On Monday, the Australian government said it planned to succeed where its European counterparts had failed: forcing Facebook and Google to pay for news.
“Australia seeks to become the first country in the world to successfully require payment for content,” Australia Treasurer Josh Frydenberg wrote in the Australian. “There is too much at stake — nothing less than the future of our media landscape.”
On April 19, Frydenberg announced that despite negotiations between the Australian government and Google and Facebook that had been ongoing since December, the government would put forward a plan in which those companies would be required to pay news organizations for use of their material. The plan is set to be unveiled in July and put into law soon after, accelerated by the economic collapse caused by the coronavirus pandemic, which one analyst called a "media extinction event."
Australia's declaration — which left one Facebook executive telling BuzzFeed News they were “disappointed” — might preview what’s to come around the globe as the coronavirus wreaks havoc on the news industry while leaving the tech giants relatively less damaged.
“COVID-19 is putting tremendous pressure on publishers,” David Chavern, president and CEO of the News Media Alliance, a global trade group, told BuzzFeed News. “That ultimately puts pressures on the platforms to come up with a sustainable deal for the publishing industry.”
And that pressure could come from national governments, including that of the United States.
“The pressure has been ratcheting up in Europe, is now ratcheting up in Australia, and it's also ratcheting up but more quietly in the United States,” news industry analyst Ken Doctor told BuzzFeed News. “We'll see more pressure in the US in 2021, but very much patterned on the same ideas that we're seeing in Australia today.”
An estimated 33,000 news industry workers in the US have been furloughed, been laid off, or taken pay cuts amid the coronavirus pandemic, another blow to an industry that has been in decline ever since Craigslist put classified ads online for free. (BuzzFeed employees have taken pay cuts.)
“News publishing was a financially weak business before COVID-19, and COVID-19 is crushing it,” he said. “But it's doing it just in this moment when people want and need content more than ever.”
Though Facebook and Google have successfully beaten back similar efforts by the French, Spanish, and German governments over the past decade, they now face a potentially more sustained campaign to force them to pay news outlets for the third-party content that's a key engine of their ad businesses.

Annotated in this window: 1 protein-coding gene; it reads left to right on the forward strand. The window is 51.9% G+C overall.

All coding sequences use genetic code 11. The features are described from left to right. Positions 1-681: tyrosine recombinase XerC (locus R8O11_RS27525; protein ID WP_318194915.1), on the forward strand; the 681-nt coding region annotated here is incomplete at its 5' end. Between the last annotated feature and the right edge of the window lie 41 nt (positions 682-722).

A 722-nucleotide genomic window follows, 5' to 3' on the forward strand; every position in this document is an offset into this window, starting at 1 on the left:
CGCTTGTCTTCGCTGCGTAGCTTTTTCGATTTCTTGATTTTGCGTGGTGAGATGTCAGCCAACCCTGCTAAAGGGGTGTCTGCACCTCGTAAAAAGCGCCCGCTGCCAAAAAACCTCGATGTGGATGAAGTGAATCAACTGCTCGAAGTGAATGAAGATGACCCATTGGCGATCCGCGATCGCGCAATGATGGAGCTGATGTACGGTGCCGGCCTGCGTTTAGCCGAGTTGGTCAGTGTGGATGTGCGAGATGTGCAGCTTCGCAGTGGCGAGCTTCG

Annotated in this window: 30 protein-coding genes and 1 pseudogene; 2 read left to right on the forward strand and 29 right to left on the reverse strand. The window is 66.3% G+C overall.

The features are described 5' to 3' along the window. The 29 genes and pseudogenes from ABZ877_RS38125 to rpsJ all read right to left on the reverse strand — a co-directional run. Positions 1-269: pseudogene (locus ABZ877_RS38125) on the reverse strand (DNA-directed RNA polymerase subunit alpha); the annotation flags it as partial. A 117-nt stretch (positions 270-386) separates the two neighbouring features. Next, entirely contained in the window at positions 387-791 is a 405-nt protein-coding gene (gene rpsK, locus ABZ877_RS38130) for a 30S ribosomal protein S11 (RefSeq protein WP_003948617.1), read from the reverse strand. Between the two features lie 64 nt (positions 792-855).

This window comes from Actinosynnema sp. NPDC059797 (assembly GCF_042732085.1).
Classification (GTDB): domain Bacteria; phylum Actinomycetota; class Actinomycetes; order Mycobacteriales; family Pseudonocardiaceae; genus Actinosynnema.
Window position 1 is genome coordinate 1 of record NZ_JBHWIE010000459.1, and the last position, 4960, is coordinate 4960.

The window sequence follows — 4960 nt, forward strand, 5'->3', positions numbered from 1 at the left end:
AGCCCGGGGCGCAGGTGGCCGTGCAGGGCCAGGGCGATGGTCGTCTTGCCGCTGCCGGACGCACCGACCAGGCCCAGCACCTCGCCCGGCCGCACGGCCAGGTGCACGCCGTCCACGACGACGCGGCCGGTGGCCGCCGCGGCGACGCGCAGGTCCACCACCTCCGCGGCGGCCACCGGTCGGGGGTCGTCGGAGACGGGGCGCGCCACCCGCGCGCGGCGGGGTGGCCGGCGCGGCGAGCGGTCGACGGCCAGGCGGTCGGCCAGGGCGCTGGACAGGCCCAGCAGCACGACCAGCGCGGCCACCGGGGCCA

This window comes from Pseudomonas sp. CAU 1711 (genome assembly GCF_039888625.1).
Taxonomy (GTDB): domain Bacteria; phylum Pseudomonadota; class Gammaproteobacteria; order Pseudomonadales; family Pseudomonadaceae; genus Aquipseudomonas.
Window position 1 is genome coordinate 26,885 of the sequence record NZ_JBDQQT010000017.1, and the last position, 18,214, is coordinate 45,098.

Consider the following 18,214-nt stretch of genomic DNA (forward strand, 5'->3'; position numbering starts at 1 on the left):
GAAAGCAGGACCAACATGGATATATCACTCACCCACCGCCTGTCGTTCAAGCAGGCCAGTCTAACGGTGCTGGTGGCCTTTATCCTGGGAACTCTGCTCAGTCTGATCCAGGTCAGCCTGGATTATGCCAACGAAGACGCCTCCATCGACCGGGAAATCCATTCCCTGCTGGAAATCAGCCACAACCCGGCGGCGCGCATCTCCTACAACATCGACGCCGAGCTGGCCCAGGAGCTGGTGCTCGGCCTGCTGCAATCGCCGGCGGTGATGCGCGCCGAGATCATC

In the United States, the News Media Alliance is pushing for changes to federal law to allow publishers to negotiate collectively with the tech giants, which is currently prohibited by antitrust laws. “We've been pushing for this safe harbor bill in Congress, which has pretty good support, by the way, to allow publishers to collectively negotiate with the platforms,” Chavern said, of a bill written by Rhode Island Rep. David Cicilline. “All of these things are going to a similar end, which is the platforms are going to have to start returning value back to publishing.”
Amy Eisman, director of the Journalism Division at American University, expressed reservations about government involvement in news funding, telling BuzzFeed News it could lead to government control of coverage. Still, she said some of her colleagues were now supporting national governments helping news publishers receive more money, via taxes on tech companies or other methods. “I do think that there is a bit more light on that idea than there has been in the past," she said.
"Wherever we go with this, we have to figure out a way for journalists to get paid for news right now,” Eisman said. “This is the most important time for that.”
Although Facebook and Google have announced they’ll be voluntarily paying hundreds of millions of dollars to news publishers via programs like the Google News Initiative and Facebook Journalism Project, the tech giants may look askance at being forced to pay for news.
While Facebook and Google tend to make grants to news organizations when they’re under political pressure, that support typically falls short of the amount needed to sustain the publishing industry. “That sounds like a nice amount of money,” Doctor said. “But in terms of making a difference to the future of what local news people get across the country, it's a drop in the bucket.”
Google — which features news in 8% to 14% of its search results, according to the Australian Competition and Consumer Commission — did not respond to a request for comment. Facebook, meanwhile, shared dismay at Australia’s plan.
“We’re disappointed by the [Australian] government's announcement,” Will Easton, Facebook managing director for Australia and New Zealand, told BuzzFeed News. “COVID-19 has impacted every business and industry across the country, including publishers, which is why we announced a new, global investment to support news organizations at a time when advertising revenue is declining.”